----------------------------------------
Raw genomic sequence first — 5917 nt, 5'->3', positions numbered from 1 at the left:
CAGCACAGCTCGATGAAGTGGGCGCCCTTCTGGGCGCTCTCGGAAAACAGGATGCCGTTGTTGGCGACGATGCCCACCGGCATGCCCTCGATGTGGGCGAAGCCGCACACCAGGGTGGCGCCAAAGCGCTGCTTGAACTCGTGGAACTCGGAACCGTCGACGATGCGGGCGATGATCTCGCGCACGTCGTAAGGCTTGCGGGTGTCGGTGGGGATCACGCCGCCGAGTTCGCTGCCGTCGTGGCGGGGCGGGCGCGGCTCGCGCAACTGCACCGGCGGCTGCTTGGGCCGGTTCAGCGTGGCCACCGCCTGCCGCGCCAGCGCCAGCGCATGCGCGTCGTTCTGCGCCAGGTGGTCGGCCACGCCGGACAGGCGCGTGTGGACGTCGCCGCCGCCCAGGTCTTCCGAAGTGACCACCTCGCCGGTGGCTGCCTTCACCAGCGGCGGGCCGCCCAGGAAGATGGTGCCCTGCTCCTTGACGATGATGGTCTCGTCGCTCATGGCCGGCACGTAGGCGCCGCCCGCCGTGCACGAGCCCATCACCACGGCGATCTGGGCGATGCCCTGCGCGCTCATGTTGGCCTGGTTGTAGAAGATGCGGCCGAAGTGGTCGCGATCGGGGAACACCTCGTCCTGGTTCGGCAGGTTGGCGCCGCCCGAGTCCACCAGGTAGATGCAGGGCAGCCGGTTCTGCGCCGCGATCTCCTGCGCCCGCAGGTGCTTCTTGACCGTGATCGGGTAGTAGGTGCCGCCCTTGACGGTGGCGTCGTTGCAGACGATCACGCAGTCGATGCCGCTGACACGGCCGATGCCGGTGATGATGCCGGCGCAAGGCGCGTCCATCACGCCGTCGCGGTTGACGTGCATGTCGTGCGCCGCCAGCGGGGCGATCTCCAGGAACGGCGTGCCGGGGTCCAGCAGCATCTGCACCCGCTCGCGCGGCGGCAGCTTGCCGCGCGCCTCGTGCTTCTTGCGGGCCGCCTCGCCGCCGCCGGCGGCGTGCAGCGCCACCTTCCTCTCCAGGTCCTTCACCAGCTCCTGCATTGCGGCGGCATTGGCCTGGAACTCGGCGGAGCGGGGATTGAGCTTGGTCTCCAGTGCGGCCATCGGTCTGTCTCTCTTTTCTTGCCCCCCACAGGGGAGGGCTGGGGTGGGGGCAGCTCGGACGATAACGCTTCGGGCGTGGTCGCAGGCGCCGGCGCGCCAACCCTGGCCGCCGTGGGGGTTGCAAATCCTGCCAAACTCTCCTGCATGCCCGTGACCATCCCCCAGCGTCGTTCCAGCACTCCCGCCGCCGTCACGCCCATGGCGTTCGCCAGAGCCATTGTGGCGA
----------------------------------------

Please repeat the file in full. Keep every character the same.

Raw genomic sequence first — 5917 nt, 5'->3', positions numbered from 1 at the left:
CAGCACAGCTCGATGAAGTGGGCGCCCTTCTGGGCGCTCTCGGAAAACAGGATGCCGTTGTTGGCGACGATGCCCACCGGCATGCCCTCGATGTGGGCGAAGCCGCACACCAGGGTGGCGCCAAAGCGCTGCTTGAACTCGTGGAACTCGGAACCGTCGACGATGCGGGCGATGATCTCGCGCACGTCGTAAGGCTTGCGGGTGTCGGTGGGGATCACGCCGCCGAGTTCGCTGCCGTCGTGGCGGGGCGGGCGCGGCTCGCGCAACTGCACCGGCGGCTGCTTGGGCCGGTTCAGCGTGGCCACCGCCTGCCGCGCCAGCGCCAGCGCATGCGCGTCGTTCTGCGCCAGGTGGTCGGCCACGCCGGACAGGCGCGTGTGGACGTCGCCGCCGCCCAGGTCTTCCGAAGTGACCACCTCGCCGGTGGCTGCCTTCACCAGCGGCGGGCCGCCCAGGAAGATGGTGCCCTGCTCCTTGACGATGATGGTCTCGTCGCTCATGGCCGGCACGTAGGCGCCGCCCGCCGTGCACGAGCCCATCACCACGGCGATCTGGGCGATGCCCTGCGCGCTCATGTTGGCCTGGTTGTAGAAGATGCGGCCGAAGTGGTCGCGATCGGGGAACACCTCGTCCTGGTTCGGCAGGTTGGCGCCGCCCGAGTCCACCAGGTAGATGCAGGGCAGCCGGTTCTGCGCCGCGATCTCCTGCGCCCGCAGGTGCTTCTTGACCGTGATCGGGTAGTAGGTGCCGCCCTTGACGGTGGCGTCGTTGCAGACGATCACGCAGTCGATGCCGCTGACACGGCCGATGCCGGTGATGATGCCGGCGCAAGGCGCGTCCATCACGCCGTCGCGGTTGACGTGCATGTCGTGCGCCGCCAGCGGGGCGATCTCCAGGAACGGCGTGCCGGGGTCCAGCAGCATCTGCACCCGCTCGCGCGGCGGCAGCTTGCCGCGCGCCTCGTGCTTCTTGCGGGCCGCCTCGCCGCCGCCGGCGGCGTGCAGCGCCACCTTCCTCTCCAGGTCCTTCACCAGCTCCTGCATTGCGGCGGCATTGGCCTGGAACTCGGCGGAGCGGGGATTGAGCTTGGTCTCCAGTGCGGCCATCGGTCTGTCTCTCTTTTCTTGCCCCCCACAGGGGAGGGCTGGGGTGGGGGCAGCTCGGACGATAACGCTTCGGGCGTGGTCGCAGGCGCCGGCGCGCCAACCCTGGCCGCCGTGGGGGTTGCAAATCCTGCCAAACTCTCCTGCATGCCCGTGACCATCCCCCAGCGTCGTTCCAGCACTCCCGCCGCCGTCACGCCCATGGCGTTCGCCAGAGCCATTGTGGCGA